V The Original Mini Series (1983).part1_008 Michael Durrell and Myron Healey

Episode One.

I think it is only fair in starting this episode I pay homage to the main man himself, Kenneth Johnson. I never realised it was Johnson who created Alien Nation, and I loved that first film, and last but not least, The Incredible Hulk TV show. However, I do believe V is his finest work, at least for me personally. Johnson found inspiration for a script in an antifascist novel by Sinclair Lewis “It Can’t Happen Here” 1935. That script was called Storm Warnings, 1982, and was rejected by NBC and subsequently changed to a science-fiction themed story to capitalise on franchises such as Star Wars.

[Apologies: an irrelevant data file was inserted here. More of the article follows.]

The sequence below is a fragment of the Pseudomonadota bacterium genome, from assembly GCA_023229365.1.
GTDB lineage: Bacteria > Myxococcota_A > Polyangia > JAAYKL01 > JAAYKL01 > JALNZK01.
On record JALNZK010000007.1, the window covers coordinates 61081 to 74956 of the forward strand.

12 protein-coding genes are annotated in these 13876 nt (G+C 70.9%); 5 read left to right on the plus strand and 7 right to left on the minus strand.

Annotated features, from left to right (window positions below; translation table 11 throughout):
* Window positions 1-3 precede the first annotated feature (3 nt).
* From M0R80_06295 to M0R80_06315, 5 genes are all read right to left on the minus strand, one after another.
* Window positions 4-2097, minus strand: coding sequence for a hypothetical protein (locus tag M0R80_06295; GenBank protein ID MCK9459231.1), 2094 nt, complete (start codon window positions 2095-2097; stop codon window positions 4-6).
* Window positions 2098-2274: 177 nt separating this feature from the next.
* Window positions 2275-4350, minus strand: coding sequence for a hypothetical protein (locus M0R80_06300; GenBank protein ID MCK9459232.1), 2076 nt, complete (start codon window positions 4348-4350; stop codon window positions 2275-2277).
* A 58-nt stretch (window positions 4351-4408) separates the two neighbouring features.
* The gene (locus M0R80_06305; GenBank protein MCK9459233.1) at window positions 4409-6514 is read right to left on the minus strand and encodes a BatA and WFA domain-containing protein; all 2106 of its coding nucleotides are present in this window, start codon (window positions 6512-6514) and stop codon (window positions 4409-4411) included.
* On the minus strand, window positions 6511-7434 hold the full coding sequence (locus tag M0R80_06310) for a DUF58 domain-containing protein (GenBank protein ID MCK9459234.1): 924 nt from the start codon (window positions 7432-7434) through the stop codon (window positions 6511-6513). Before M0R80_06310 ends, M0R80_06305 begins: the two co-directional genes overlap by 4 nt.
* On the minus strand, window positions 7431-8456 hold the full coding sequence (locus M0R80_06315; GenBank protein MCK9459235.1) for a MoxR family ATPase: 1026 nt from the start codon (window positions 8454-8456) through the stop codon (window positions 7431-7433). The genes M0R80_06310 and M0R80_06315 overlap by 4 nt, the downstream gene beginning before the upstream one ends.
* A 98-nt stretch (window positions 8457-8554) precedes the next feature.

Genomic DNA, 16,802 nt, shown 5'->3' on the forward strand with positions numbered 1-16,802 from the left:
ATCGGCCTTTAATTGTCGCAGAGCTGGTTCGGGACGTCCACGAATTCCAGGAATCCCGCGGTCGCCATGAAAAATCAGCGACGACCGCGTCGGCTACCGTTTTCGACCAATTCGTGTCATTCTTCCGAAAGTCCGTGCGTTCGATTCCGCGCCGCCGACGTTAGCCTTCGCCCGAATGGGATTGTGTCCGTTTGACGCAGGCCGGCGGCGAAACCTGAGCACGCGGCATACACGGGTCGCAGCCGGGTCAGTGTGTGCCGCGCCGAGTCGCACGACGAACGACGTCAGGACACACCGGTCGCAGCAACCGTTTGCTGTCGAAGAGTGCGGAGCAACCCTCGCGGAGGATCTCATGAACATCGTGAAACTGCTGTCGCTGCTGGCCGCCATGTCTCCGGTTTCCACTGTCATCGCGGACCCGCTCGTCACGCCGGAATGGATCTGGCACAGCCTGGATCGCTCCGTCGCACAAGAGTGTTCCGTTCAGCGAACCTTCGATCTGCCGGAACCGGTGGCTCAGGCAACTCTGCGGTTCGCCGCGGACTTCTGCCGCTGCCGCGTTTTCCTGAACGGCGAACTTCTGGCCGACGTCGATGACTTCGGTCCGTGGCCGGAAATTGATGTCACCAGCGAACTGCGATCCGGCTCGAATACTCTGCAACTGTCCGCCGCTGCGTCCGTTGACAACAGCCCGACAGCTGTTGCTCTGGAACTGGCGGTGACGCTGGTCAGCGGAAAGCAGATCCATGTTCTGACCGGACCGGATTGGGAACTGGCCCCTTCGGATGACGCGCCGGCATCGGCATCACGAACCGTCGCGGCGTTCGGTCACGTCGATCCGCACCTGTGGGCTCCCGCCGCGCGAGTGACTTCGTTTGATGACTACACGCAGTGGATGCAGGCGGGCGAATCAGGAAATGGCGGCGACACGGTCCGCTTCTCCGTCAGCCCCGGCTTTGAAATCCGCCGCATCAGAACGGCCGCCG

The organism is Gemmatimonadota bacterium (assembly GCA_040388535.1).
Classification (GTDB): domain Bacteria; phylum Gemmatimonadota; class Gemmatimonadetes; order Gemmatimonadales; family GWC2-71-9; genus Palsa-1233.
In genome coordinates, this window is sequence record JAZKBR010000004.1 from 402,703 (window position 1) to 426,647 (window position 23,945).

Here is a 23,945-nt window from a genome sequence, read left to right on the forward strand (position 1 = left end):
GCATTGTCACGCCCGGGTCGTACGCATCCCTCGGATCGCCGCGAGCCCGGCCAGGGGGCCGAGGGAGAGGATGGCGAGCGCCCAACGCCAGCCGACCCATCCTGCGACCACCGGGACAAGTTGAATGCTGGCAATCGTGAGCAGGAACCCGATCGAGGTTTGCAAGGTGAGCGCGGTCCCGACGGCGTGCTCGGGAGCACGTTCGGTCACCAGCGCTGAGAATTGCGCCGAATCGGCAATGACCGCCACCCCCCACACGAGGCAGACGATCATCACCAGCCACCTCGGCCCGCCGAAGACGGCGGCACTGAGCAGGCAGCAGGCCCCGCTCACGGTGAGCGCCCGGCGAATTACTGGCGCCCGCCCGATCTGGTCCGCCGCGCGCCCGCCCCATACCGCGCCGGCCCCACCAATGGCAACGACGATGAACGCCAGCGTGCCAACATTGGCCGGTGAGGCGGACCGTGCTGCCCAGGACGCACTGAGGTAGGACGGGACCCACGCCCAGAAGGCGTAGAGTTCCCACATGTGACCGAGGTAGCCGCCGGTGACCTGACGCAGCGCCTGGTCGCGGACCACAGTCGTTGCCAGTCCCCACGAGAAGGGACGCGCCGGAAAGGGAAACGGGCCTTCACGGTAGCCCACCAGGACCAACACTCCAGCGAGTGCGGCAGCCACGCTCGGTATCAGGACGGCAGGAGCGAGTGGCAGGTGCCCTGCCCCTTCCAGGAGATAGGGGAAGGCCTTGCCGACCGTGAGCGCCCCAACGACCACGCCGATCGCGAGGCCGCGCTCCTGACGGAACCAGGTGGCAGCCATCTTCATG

Joe Dionisio. “Aside from the wonderful sci-fi accoutrements, even at a young age I could appreciate that the first two miniseries were beyond just telling the story about an alien invasion of Earth. Particularly in the first miniseries, there was a voice whispering in my head saying that underneath the plot was a message worth paying attention to. At that point in my life I was already getting interested in reading about history, and I’d already started learning about the first two World Wars. Though I didn’t fully understand it at the time, I was instinctively drawn to the warnings about fascism and how it could subvert and corrupt society and serve as a mechanism to curtail individual liberties.”